Earth Overshoot Day marks the date when humanity has exhausted nature’s budget for the year. It means that for the rest of the year, we are expanding our ecological deficit by using up local resources and pumping greenhouse gases into the atmosphere. This year, Earth Overshoot Day fell on August 22, three weeks later than 2019’s date of July 29 as a result of COVID-19 lockdowns, meaning that humanity consumed less resources than last year.
According to research conducted by Global Footprint Network, an international research organisation, COVID-19- related lockdowns resulted in a 9.3% reduction in humanity’s ecological footprint compared with the same period last year.
However, we would still need 1.6 Earths to keep up with our current use of ecological resources.
While Mathis Wackernagel, president of Global Footprint Network, called this year’s data “encouraging,” he called for further progress to be made “by design, not by disaster.”
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CEO of Global Footprint Network Laurel Hanscom adds, “Sustainability requires that both ecological balance and people’s well-being be ensured over the long-term, therefore this year’s sudden Ecological Footprint contraction cannot be mistaken for progress. This year more than ever, Earth Overshoot Day highlights the need for strategies that increase resilience for all.”
According to the research, Australia’s biocapacity (the capacity of a given biologically productive area to generate an ongoing supply of renewable resources and to absorb its spillover wastes) dropped to nearly half during its 2019/ 2020 forest fire season, making the country run a biocapacity deficit for the first time in its recorded history. In contrast, Scotland- with its extensive decarbonisation strategy and significant biocapacity assets- is about to close its long-held biocapacity deficit.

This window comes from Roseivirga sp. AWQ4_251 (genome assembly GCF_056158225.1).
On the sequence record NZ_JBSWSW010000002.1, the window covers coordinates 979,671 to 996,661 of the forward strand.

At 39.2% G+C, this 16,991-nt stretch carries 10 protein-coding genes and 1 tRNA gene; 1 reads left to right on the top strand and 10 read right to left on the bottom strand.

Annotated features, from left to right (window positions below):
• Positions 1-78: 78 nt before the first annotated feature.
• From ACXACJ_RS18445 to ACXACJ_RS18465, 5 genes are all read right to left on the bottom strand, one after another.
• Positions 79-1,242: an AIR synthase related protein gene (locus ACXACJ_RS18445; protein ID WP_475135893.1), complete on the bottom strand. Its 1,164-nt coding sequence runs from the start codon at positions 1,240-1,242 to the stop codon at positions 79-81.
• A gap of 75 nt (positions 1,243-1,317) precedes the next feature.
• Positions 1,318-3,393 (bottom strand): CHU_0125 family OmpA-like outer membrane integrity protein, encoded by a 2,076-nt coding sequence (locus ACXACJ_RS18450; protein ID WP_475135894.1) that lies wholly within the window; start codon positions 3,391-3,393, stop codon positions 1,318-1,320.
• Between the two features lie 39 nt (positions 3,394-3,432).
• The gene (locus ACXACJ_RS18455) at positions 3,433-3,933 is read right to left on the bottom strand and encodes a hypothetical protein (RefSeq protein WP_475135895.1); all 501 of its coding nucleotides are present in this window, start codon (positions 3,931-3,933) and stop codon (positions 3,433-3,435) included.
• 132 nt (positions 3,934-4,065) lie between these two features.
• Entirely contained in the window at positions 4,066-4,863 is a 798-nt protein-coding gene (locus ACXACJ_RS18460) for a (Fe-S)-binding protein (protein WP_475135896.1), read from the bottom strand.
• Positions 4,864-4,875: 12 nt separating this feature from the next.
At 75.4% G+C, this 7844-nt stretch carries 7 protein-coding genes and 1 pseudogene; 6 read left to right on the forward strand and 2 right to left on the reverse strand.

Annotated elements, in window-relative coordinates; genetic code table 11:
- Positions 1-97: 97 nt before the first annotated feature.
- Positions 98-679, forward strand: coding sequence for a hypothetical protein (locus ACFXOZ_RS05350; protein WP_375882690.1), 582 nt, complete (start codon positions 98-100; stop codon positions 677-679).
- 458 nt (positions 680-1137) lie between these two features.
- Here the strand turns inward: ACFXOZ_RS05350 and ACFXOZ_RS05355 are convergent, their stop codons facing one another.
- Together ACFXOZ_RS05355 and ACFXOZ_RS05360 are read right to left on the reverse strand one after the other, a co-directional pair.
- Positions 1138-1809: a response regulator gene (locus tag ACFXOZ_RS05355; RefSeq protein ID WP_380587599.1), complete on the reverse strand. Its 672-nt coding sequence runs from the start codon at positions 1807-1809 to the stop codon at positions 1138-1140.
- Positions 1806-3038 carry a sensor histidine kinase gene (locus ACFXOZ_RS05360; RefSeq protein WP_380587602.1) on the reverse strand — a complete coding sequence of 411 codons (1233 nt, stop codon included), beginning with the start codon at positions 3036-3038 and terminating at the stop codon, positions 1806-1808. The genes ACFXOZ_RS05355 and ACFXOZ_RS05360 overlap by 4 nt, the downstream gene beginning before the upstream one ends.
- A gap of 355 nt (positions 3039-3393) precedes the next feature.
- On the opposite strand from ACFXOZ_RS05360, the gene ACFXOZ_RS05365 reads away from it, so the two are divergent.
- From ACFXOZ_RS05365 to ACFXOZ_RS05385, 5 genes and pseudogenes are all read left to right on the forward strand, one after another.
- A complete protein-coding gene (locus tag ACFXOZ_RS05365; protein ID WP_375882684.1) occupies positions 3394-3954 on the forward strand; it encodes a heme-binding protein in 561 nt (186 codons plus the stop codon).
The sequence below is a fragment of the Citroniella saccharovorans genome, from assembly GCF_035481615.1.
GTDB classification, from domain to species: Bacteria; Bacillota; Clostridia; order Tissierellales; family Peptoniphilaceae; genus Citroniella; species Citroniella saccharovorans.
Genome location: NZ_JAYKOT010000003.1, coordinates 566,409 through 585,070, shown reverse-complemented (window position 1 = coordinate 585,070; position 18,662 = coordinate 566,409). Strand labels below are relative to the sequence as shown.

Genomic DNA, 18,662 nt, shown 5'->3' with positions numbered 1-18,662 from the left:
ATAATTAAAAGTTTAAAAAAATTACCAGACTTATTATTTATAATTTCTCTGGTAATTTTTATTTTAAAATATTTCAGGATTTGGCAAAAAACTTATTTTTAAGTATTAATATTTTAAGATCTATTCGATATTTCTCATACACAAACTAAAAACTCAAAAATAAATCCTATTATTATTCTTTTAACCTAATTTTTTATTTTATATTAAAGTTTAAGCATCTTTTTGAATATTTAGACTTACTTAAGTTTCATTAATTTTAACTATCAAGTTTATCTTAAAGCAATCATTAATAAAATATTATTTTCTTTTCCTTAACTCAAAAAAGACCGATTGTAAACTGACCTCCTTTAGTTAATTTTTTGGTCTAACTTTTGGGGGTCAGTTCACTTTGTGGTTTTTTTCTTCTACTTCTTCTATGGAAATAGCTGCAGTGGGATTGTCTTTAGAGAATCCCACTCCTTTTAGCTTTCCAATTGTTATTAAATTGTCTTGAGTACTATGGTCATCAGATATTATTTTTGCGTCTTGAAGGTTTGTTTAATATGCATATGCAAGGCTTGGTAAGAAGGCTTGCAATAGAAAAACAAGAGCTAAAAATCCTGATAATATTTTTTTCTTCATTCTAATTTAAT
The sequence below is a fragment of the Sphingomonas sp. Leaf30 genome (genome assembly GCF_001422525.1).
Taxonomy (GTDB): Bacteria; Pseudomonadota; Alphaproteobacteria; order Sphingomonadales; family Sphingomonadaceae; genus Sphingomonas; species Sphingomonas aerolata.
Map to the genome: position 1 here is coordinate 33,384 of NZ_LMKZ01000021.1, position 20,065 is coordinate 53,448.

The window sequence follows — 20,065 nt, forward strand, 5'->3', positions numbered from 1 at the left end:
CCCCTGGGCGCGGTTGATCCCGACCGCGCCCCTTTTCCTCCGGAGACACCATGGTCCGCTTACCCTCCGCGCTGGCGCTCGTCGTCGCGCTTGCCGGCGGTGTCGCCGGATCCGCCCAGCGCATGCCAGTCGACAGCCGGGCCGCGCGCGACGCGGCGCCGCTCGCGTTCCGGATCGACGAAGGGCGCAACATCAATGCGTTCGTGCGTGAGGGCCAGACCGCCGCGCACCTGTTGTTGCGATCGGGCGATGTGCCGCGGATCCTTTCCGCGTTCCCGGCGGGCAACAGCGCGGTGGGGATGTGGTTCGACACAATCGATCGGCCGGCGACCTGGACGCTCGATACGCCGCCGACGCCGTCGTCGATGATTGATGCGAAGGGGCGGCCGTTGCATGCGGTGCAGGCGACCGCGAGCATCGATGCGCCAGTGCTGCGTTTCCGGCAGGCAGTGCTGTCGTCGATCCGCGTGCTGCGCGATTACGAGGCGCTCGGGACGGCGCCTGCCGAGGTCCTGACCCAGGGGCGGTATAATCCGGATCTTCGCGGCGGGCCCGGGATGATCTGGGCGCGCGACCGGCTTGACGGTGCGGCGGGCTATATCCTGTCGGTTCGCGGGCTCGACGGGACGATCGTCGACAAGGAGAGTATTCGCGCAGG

The three-week shift between Earth Overshoot Day 2019 and 2020 represents the largest single-year shift since global overshoot began in the 1970s. Increasing global consumption saw the date arriving in July for the first time in 2019.
Wackernagel days, “We’re using up the future to pay for the present. We’ve only got one planet and that’s not going to change. We’ve got a very simple choice, one-planet prosperity or one-planet misery.”
The research organisation says that the resilience of companies, countries and cities depend on the ‘sound management of ecological resources’. To do this, we need to alter the way we produce our food, the way we move around, how many children we have and how much land we protect for wildlife. Reducing our overall carbon footprint by 50% would move the date back 93 days.
Regarding food, the systems currently in use consume 50% of Earth’s biocapacity; we need to reduce the carbon intensity of food and the impact of food production on biodiversity while improving public health. Cutting food waste in half would move Earth Overshoot Day 13 days.
The cumulative ecological debt is now equivalent to 18 Earth years, meaning that it would take 18 years to reverse the damage from overuse of natural resources (assuming overuse is fully reversible). Global Footprint Network estimates that if we move the date by 5 days each year, humanity would be using less than one planet before 2050.